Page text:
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HEMYOCK, or Hemiock, is a parish and considerable village, having a station on the Culm Valley branch of the Great Western Railway. It is pleasantly situated on the south side of the river Culm, in the picturesque valley near Culmbridge, 5 miles S. of Wellington, and 9 miles N.E. of Cullompton. The parish, which gives name to a hundred, is in Wellington union and county court district, Cullompton petty sessional division, Exeter archdeaconry, and Tiverton East rural deanery. It had 963 inhabitants (497 males, 486 females) in 1871, living in 206 houses, on 6437 acres of land. The rateable value of the parish is £6388 7s. 2d. The villages of Barrowhill (in the town tithing); Madford (in Madford tithing), Ashculm and Pennycross (in Ashculm tithing), and the tithing of Culmdavey, are all in this parish. Culmdavey is on the opposite acclivities of the valley, adjoining the lofty Black Down hills and the borders of Somersetshire. The principal owners of the soil are Captain Follett, andMessrs. E. Farrant, George Barton, Marh Matthews, Thomas Hine, and James Bowerman. The manor of Hemyock, part of the demesne of the crown at Domesday Survey, was soon afterwards possessed by the ancient family of Hidon, who had a castle here, which was used as a garrison and prison by the Parliamentarians in the 17th century. There are still some remains of four of the towers and a gateway of this castle, which passed, with the manor, from the Hidons to the Dinhams, and was purchased by the late General Simcoe. The manor of Culmdavey is the property of Captain Follett, and was formerly held by the Widworthy, Wogan, Corbett, Bowerman, and other families. The CHURCH (St. Mary) was rebuilt, in 1846-7, by subscription and rates, aided by grants from the Incorporated and Exeter Diocesan Societies. The east window is filled with stained glass, containing representations of scenes of the life of our Lord; and in the church is a Saxon font, of Purbeck stone. In connection with the old building was a chantry, founded by Peter Uvedale, and endowed with £10 a year. The living is a rectory, valued in K.B. at £32 Os. 7½d., and now at £844, with the curacy of Culmdavey annexed, in the patronage of Edward Wm. Leyborne Popham, Esq., of Littlecote, Wiltshire, and in the incumbency of the Rev. Edward William Leyborne Popham, B.A., who has a good residence, embowered in trees, and a glebe of 100 acres. The tithes were commuted in 1842-3 for £700 a year. There is a chapel at Culmdavey with 90 sittings, which was restored in 1850. The WESLEYAN CHAPEL. was built by subscription, in 1838, at a cost of over £300, on a site given by the late Mr. Robert Wood. The BAPTIST CHAPEL was built by subscription, in 1866, at a cost of £600, on a site given by the late Mr. James Lock, and will accommodate 300 persons; attached to the chapel is a burial-ground, also the gift of Mr. Loch. The SCHOOL BOARD was formed on March 16, 1876, and consists of the Rev. Edward W. Leyborne Popham (chairman), and Messrs. E. Lutley (vice-chairman), Henry and William Farrant, and J. Lawrence. Mr. Edward North, of Ashculm, is clerk. The Board School, with teacher's residence, was built in 1877, at a cost of £1300, to accommodate 156 scholars. The poor parishioners have 10 acres of land, called Hurcombe, purchased in 1651 with £100, left by Peter Holway and other donors. They have also two yearly rent-charges, viz., 20s., left by Charles Ford, in the 25th of Elizabeth, out of Strood and Kean's meadows; and 5s. left by Nicholas Lacke, out of land at Dunkeswell. Nicholas Marke, at an early period, charged Ashcombe estate with the yearly, payment of £5 for apprenticing poor children. This parish has a share of Waldron's Charity for schooling poor children, as noticed with Clayhidon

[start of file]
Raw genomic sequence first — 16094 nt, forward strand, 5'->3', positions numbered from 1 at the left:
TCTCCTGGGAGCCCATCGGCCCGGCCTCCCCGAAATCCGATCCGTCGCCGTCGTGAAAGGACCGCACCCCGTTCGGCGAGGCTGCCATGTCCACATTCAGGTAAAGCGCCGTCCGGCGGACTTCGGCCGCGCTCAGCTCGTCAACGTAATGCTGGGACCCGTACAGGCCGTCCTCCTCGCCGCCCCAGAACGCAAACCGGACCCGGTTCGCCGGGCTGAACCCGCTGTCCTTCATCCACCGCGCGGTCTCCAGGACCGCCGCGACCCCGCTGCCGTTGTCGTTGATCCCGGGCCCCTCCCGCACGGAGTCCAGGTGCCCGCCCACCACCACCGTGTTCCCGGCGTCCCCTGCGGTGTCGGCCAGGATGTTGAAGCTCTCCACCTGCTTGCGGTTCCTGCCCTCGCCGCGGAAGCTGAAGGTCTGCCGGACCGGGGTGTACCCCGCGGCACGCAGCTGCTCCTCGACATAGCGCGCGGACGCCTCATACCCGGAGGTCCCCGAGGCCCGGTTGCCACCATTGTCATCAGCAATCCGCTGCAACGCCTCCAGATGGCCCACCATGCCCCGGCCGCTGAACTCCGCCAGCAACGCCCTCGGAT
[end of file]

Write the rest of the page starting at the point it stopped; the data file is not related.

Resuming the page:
POST OFFICE at Mr. John Hine's. Letters are received. at 8.50 a.m., and despatched at 4.30 p.m. viâ Wellington, Somerset, but UffcuIme is the nearest Money Order and Telegraph Office.

Transcribed from History, Gazetteer and Directory of Devon, by William White, 2nd edition, 1878-9